The Virginia Board of Health upset pro-life advocates today by weakening new regulations the Virginia government put in place that could shut down abortion clinics if they can’t follow the health and safety standards to protect women.
Virginia Gov. Bob McDonnell signed a bill in 2011 that pro-abortion organizations supported that would crack down on abortion businesses in the state and ensure they are following better health and safety standards. Abortion advocates strongly contested the legislation and mounted a campaign attempting to get McDonnell to veto the bill by claiming it would shut down as many as 17 of the 20 abortion businesses in the state. But pro-life advocates countered saying if they were shut down it was because they couldn’t meet basic health standards to ensure the safety of women and protect their health.
Abortion centers in Virginia have not been subject to strict regulations for more than 20 years. The new bill the legislature approved will make sure abortion clinics are regulated as hospitals instead of physician’s offices, a move that will protect women’s health, reduce abortions, and could cause problematic abortion centers to close. The legislation gave the state’s Board of Health 280 days to write new rules for abortion businesses.
The regulations include licensing and unannounced inspections of abortion centers. They also require standards regarding medical personnel like requiring that the doctor remain on premises until a woman is actually ready to be discharged, improved sanitary conditions, and emergency equipment for cardiac arrest, seizure, respiratory distress and other critical medical situations. Abortion centers would also have to be built, or improved within two years, to standards similar to ambulatory surgical facilities.
Today, the State Board of Health, after nine hours of debate and hundreds of people on both sides of the abortion divide protesting, voted 7-4 to remove a requirement that required abortion clinics to be held to the same standards as hospitals and legitimate medical centers — making it so only new abortion clinics must meet those standards.
Then, after some more debate, the board voted on the measure again — with one member changing and the result of the vote 6-5.
Victoria Cobb, President of the Family Foundation issued a statement responding to the vote:
“We continue to support these reasonable safety regulations for abortion centers which have for too long operated in a veil of secrecy, outside the appropriate level of oversight considering the invasive nature of abortion. The vocal abortion industry defenders are not pursuing the best interest of the majority of women.”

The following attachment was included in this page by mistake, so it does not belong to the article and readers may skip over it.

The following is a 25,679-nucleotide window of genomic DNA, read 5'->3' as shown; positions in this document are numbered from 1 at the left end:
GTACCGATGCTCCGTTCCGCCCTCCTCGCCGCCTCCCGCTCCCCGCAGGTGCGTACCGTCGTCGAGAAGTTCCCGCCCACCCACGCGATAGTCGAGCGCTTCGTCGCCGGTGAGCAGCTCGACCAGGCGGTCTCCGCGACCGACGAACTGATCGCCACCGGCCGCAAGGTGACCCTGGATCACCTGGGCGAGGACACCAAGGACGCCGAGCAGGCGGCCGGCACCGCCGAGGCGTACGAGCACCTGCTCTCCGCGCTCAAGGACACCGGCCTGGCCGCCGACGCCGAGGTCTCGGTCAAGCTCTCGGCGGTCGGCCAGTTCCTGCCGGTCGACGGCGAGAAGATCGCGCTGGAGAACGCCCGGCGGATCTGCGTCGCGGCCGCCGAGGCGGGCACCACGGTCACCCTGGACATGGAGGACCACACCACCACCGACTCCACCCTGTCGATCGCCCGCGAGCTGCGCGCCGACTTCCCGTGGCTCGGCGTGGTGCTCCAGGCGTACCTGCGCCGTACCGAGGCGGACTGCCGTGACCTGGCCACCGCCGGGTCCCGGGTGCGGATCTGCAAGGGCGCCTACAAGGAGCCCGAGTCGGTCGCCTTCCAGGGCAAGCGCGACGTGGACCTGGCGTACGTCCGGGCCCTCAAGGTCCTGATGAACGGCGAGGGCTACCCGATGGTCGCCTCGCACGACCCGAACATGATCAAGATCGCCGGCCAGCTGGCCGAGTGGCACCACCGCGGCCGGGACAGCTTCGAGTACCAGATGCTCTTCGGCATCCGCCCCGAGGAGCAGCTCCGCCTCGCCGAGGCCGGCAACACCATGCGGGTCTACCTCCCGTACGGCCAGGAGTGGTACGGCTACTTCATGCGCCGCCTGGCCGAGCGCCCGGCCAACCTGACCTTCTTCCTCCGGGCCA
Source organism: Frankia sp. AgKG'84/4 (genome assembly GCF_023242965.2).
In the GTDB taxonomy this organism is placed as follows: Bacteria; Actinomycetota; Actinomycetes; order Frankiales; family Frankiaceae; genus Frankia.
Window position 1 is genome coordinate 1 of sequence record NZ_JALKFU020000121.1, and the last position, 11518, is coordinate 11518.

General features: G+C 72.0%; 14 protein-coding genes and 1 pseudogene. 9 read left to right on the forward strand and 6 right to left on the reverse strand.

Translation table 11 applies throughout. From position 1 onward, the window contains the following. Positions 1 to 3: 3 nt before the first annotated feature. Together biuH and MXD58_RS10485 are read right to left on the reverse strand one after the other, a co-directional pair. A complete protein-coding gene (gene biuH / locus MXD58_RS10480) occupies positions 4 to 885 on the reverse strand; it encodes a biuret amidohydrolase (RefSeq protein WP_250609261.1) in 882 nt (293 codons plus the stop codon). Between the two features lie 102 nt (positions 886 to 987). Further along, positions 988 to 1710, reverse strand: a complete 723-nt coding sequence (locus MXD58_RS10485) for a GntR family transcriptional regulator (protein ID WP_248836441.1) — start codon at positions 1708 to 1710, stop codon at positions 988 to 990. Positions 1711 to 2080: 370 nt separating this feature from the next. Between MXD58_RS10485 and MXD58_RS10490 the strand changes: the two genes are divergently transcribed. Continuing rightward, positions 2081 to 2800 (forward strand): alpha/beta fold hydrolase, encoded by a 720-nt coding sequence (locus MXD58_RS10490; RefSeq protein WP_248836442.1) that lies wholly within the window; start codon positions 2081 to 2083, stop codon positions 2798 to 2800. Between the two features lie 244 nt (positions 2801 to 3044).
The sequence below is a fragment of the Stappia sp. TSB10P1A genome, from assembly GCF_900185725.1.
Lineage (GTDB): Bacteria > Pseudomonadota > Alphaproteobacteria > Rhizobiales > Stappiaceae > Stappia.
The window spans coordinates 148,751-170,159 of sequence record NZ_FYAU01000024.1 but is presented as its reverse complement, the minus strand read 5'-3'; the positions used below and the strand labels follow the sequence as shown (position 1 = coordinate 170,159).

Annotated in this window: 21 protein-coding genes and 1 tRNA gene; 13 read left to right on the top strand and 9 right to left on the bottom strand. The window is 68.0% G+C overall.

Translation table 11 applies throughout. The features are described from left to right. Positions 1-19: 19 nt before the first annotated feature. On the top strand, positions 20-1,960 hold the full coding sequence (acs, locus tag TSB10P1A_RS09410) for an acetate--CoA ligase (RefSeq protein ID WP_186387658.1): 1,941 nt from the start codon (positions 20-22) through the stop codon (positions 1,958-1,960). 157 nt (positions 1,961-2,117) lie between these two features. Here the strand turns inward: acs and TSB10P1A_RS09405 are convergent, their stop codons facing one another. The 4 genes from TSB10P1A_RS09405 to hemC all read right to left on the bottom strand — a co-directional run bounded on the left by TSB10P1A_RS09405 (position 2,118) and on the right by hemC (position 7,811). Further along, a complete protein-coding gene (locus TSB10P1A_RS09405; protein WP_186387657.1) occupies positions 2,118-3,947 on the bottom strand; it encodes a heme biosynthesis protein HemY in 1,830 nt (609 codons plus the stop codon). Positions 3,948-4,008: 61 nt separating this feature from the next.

There is a 60-day public comment period and then the regulations will eventually head back to the Board of Health for final review before moving to the governor for final approval.
The Virginia Society for Human Life had strongly supported the bill creating the regulations.
“The much needed regulations will provide greater protection from the dangers of unregulated and under-investigated free standing abortion practitioners throughout Virginia,” VSHL president Olivia Gans told LifeNews. “Cases such as these clearly show why it is critical that regulations be placed on abortionists in the Commonwealth. The lives and safety of women are clearly at stake.”
Tony Perkins of the Family Research Council also praised passage of the legislation.
“If we cannot accept sub-standard care that would jeopardize women’s health in other areas, such as post-natal care, we cannot accept it from abortion clinics,” he said. “Dr. Kermit Gosnell’s practice is an example of what can happen in states where basic standards are not enforced by health authorities. Gosnell’s grisly practice of killing infants and tormenting women will stand as one of the most horrific discoveries in Pennsylvania state history. This millionaire doctor raked in $15,000 a day – more than enough money to afford clean equipment and a trained staff. But, like so much of the abortion industry, his business wasn’t about caring for women or vaccinating children. It was about profit.”
In 2010, Attorney General Ken Cuccinelli, who is pro-life, said in an opinionthat the state government can institute the regulations by executive order but McDonnell said he wanted the legislature to put the regulations in place. In his opinion, Cuccinelli provided legal guidance for the state Board of Health and said more limits can be placed on abortion businesses in Virginia when it comes to healthy and safety standards.
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Noting that Roe v. Wade still allows virtually unlimited legal abortions, the attorney general said the U.S. Fourth Circuit Court of Appeals’ decision allowing limits in other states makes it so Virginia limits would likely be seen as constitutional. The key is making abortion businesses meet the same standards as legitimate outpatient medical facilities and those limits could close some abortion centers that do not follow current state guidelines.
Under current law, abortion practitioners must be licensed by the state Board of Medicine, but abortion centers themselves are considered “physicians offices,” and don’t meet the same strict standards as surgical facilities doing legitimate medical procedures.
Virginia’s Department of Health had regulated abortion clinics until pro-abortion Chuck Robb became Governor and ended the practice.
Cuccinelli’s opinion is important because it gives the green light for the state legislature to pass bills putting abortion centers in the same category as ambulatory surgery centers and requires them to meet certain standards to protect women’s health. Failure to do so would see them close permanently or temporarily while deficiencies are corrected.
ACTION: Contact the Virginia Board of health at https://www.dhp.virginia.gov/about/contact.htm with your opinion about their vote.